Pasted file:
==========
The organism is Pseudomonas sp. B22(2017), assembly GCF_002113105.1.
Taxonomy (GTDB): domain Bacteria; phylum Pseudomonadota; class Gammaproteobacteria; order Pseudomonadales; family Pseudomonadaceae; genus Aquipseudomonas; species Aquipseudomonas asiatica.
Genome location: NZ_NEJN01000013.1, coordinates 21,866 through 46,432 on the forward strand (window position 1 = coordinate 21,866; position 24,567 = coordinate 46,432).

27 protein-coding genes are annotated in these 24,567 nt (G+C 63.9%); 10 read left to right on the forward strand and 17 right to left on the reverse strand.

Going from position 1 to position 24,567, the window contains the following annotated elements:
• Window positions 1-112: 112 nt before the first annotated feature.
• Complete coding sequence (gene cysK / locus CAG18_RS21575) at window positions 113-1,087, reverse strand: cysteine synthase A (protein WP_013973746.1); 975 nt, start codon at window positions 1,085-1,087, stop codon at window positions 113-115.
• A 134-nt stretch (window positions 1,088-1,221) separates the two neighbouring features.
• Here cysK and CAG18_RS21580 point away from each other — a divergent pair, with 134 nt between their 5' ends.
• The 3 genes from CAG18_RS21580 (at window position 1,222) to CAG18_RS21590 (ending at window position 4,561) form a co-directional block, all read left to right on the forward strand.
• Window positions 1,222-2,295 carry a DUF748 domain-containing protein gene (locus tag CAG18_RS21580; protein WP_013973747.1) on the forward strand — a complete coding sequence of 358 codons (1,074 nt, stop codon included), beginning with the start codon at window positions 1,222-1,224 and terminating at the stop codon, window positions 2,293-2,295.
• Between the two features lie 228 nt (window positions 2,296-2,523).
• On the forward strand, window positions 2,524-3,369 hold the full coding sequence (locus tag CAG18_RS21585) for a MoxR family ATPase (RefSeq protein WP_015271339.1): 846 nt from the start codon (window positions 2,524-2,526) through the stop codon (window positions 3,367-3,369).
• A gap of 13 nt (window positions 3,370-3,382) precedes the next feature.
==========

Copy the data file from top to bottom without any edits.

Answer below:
The organism is Pseudomonas sp. B22(2017), assembly GCF_002113105.1.
Taxonomy (GTDB): domain Bacteria; phylum Pseudomonadota; class Gammaproteobacteria; order Pseudomonadales; family Pseudomonadaceae; genus Aquipseudomonas; species Aquipseudomonas asiatica.
Genome location: NZ_NEJN01000013.1, coordinates 21,866 through 46,432 on the forward strand (window position 1 = coordinate 21,866; position 24,567 = coordinate 46,432).

27 protein-coding genes are annotated in these 24,567 nt (G+C 63.9%); 10 read left to right on the forward strand and 17 right to left on the reverse strand.

Going from position 1 to position 24,567, the window contains the following annotated elements:
• Window positions 1-112: 112 nt before the first annotated feature.
• Complete coding sequence (gene cysK / locus CAG18_RS21575) at window positions 113-1,087, reverse strand: cysteine synthase A (protein WP_013973746.1); 975 nt, start codon at window positions 1,085-1,087, stop codon at window positions 113-115.
• A 134-nt stretch (window positions 1,088-1,221) separates the two neighbouring features.
• Here cysK and CAG18_RS21580 point away from each other — a divergent pair, with 134 nt between their 5' ends.
• The 3 genes from CAG18_RS21580 (at window position 1,222) to CAG18_RS21590 (ending at window position 4,561) form a co-directional block, all read left to right on the forward strand.
• Window positions 1,222-2,295 carry a DUF748 domain-containing protein gene (locus tag CAG18_RS21580; protein WP_013973747.1) on the forward strand — a complete coding sequence of 358 codons (1,074 nt, stop codon included), beginning with the start codon at window positions 1,222-1,224 and terminating at the stop codon, window positions 2,293-2,295.
• Between the two features lie 228 nt (window positions 2,296-2,523).
• On the forward strand, window positions 2,524-3,369 hold the full coding sequence (locus tag CAG18_RS21585) for a MoxR family ATPase (RefSeq protein WP_015271339.1): 846 nt from the start codon (window positions 2,524-2,526) through the stop codon (window positions 3,367-3,369).
• A gap of 13 nt (window positions 3,370-3,382) precedes the next feature.